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My Little Extra

by Barbara Curtis

"WELCOME HOME, JESSE," rejoiced the banner over our front door. "We're so glad you're here!" proclaimed another. We barely caught a glimpse of them as we turned into the driveway. Then all we could see were our nine children racing for the car.

Inside was eight pounds of precious cargo. Eyes closed, his face rested like a cloud in a sky of soft blue cotton. The waiting he would never remember was over and he was finally at home. So even though his peaceful sleep would soon be broken by a boisterous welcome, we would never think of changing it. After all, he had a lot of family to get used to.

Jesse's story really began three years before, when our eighth child was born. The nurse's hand on my shoulder felt heavy and sad. My doctor took a deep breath before he began, "I have some bad news for you."

"He has Down Syndrome, doesn't he?" I felt sure because the baby looked, well, just a little different. Besides, since I was 44, my doctor had warned me of my increased risk of having a baby with Down Syndrome, urging me to get all the tests. I had assured him that tests were not necessary because I would be grateful for any baby God gave me.

Now I looked at my troubled doctor and smiled, "It's all right. Remember, I told you it would be." My husband agreed. Looking tenderly at the baby, he said, "We'll name him Jonathan."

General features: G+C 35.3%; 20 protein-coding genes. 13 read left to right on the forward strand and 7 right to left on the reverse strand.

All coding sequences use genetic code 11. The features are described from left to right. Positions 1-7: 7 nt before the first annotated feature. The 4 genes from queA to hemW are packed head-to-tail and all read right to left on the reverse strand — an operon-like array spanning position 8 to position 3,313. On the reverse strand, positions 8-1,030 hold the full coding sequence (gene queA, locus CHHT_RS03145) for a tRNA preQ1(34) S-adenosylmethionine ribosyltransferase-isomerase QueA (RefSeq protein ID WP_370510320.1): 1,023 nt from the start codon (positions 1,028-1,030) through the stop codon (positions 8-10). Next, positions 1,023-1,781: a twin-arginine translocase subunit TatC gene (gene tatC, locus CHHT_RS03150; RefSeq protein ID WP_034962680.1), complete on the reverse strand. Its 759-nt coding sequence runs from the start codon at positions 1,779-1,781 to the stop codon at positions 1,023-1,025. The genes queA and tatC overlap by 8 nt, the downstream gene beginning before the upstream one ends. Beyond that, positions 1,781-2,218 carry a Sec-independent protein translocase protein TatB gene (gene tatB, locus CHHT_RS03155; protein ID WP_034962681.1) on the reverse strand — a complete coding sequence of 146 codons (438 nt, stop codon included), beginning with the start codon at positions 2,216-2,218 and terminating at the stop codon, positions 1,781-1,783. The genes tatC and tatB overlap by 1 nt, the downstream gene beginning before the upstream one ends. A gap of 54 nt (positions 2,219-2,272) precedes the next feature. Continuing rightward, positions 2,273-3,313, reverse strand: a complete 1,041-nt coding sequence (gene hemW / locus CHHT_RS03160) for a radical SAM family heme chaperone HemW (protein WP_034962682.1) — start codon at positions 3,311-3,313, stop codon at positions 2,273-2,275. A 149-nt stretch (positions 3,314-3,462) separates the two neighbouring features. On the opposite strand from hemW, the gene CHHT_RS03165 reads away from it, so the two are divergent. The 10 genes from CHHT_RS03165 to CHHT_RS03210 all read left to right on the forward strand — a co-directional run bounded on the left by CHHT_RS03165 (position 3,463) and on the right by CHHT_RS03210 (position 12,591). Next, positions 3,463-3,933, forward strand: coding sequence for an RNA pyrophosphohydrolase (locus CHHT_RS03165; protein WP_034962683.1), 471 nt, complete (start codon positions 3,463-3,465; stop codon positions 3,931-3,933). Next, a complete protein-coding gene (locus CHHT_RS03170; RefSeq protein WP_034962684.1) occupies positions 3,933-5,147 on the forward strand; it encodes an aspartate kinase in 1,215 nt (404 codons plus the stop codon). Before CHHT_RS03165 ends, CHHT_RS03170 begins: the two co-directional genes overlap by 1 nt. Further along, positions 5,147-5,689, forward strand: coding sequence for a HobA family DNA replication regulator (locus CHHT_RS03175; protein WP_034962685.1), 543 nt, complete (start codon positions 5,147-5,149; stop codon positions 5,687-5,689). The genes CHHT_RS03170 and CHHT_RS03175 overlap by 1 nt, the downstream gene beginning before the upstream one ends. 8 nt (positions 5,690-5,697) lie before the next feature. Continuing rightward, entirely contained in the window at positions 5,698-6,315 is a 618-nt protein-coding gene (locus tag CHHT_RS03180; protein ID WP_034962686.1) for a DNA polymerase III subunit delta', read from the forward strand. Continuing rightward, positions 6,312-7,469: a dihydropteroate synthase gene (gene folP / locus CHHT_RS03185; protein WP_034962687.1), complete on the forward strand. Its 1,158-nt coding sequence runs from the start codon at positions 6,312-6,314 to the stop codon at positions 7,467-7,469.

The announcements I had prepared bore a line from Elizabeth Barrett Browning, "God's gifts put man's best dreams to shame." We sent them out with hasty inserts explaining to our friends that Jonathan had Down Syndrome and that we felt blessed to receive him. Later we found out that Jonathan means "gift of God."

We realized from the beginning that God would use Jonathan to change us. But that really brought us to the edge of what we knew; then we were staring down into a canyon of ignorance. The first thing we needed were some facts.

We learned right away that Down Syndrome is a chromosomal disorder. While most of us have twenty three pairs of chromosomes, Down Syndrome is characterized by an extra chromosome on the twenty-first pair.

Maybe calling Down Syndrome a disorder is what makes people think it's bad news. Maybe it's because life is more challenging for someone with Down Syndrome, and for the family as well. Children with DS often have health problems. They have to work extra hard to learn things that come easily to the rest of us. They need a lot of extra teaching and loads of encouragement. In a world where the average I. Q. is 100, theirs is around 75.

Years ago, people felt pretty helpless when they had a baby with Down Syndrome. Parents were often advised to give them to institutions and get on with their lives. Because their lives were judged to be not worth living, many were denied life-saving operations or allowed to starve to death.